Sometimes, new school has an old-school feel. That is the case with the Gray's Station neighborhood that Hubbell Realty Co. envisions for 75 acres of derelict railroad land between Martin Luther King Jr. Parkway and the Raccoon River on the southern fringes of downtown Des Moines.

This is a project with lots of new-school features, including the conversion of land near the river into a wetland that could serve as a demonstration laboratory where school kids could learn about filtering stormwater.

But the new-school idea that called the old days to mind comes from the the planning for 350 single-family homes that will be part of the residential mix in Gray's Station.

Kris Saddoris, vice president of development, described the front-porch neighborhoods of my youth during a presentation Tuesday at a Des Moines Downtown Chamber of Commerce event. (Disclosure statement follows: I participate in a committee that suggests topics for the events, called Downtown DIG, with DIG standing for Development Insights Group.)

Saddoris talked about moving garages to the rear of houses and adorning the sidewalk-side with large front porches. Her conversation bounced my memories right back to my childhood and a house with a wrap-around front porch on an elm-shaded street in Indianola. Two neighbors, Mr. Taylor and Mrs. Kelly to me, lived within a couple of houses, and though they both lived to be more than 100, it was not unusual to find them sitting on a chair on our porch. I learned a lot about the old days from them. My parent's best friends from childhood lived next door. I learned a lot about the old days from them, too.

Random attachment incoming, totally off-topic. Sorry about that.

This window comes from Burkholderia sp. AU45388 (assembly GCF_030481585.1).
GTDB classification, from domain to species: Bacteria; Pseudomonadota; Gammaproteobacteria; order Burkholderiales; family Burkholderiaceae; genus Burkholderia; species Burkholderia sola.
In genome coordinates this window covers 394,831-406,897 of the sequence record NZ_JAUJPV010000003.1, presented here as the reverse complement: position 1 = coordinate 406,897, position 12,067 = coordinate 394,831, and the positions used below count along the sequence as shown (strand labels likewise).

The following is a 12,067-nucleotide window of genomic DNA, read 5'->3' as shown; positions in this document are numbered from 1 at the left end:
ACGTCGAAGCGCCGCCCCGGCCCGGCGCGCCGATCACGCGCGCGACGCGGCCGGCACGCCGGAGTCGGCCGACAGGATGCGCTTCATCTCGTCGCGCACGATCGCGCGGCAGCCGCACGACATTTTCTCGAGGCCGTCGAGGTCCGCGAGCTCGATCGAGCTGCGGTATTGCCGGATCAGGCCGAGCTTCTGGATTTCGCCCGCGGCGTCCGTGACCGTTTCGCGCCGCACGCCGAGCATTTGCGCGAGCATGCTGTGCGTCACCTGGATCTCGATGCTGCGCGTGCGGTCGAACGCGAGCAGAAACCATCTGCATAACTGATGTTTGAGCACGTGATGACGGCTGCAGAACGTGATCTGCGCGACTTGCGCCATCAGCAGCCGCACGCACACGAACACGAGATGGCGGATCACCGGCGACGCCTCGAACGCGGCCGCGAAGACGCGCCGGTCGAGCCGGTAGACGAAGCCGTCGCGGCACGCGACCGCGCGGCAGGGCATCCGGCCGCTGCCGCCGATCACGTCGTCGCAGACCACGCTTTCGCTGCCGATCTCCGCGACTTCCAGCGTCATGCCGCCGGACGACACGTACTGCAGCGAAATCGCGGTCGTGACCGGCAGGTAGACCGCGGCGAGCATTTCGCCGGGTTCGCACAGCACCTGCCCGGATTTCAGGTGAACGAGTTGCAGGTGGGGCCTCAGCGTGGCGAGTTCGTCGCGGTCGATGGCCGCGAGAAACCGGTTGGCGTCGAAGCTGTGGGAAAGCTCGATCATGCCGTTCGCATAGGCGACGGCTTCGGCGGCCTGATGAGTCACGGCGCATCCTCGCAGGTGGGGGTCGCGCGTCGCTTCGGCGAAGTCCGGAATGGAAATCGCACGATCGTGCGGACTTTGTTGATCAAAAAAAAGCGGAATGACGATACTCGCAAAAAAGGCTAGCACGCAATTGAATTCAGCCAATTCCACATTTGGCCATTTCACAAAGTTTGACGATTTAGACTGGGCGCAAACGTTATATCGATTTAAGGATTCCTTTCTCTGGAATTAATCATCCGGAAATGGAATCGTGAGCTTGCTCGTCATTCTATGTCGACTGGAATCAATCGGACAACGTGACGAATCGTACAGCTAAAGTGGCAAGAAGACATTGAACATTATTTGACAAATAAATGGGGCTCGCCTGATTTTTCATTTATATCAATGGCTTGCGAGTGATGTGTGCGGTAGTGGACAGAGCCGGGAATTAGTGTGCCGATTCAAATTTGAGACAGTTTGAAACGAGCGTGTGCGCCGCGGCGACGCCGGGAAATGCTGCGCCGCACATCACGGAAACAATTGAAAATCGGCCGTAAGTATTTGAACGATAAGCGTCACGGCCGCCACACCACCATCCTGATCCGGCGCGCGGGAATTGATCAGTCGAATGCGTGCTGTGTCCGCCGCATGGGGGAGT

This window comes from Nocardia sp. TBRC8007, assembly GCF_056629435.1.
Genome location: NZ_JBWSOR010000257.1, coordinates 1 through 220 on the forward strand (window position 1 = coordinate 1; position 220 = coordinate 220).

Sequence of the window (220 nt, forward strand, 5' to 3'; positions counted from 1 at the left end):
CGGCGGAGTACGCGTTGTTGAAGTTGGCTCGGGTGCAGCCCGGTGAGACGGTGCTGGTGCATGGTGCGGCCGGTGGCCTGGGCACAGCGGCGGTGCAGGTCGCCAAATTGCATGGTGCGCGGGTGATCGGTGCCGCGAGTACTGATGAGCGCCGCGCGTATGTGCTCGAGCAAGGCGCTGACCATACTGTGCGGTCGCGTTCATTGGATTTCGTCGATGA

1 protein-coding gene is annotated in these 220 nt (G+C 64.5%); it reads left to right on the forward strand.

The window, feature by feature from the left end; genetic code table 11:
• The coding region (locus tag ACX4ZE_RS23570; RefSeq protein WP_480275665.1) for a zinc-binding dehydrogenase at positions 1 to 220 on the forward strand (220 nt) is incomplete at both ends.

If a buddy rode by on his bike, I would grab my red Schwinn and the adventure would be on.

The Gray's Station neighborhood would feature narrow streets with sidewalks and bike paths snaking through the area. You could walk or ride across a bridge to Gray's Lake or take a short hike north to the heart of downtown. Those front porches would beckon to passersby.

"We want to get ourselves back to that point where you used to walk down the street and you stopped and had a conversation with your neighbors," Saddoris said. "You can't do that by putting a garage out front and pushing the house to the back." We see plenty of the garage-out-front feature these days.

What Saddoris is describing for Gray's Station has become a pretty common feature of what is called new urbanism. Somewhat condensed areas encourage walkability and interaction. She commented that she had recently returned from a trip to Seaside, Fla., a master planned community located between Destin and Panama City in the Florida panhandle. She took lots of pictures of front-porch neighborhoods. Search Google for new urbanism and you'll likely find a link to Seaside.

Listening to Saddoris, I found a link to the past.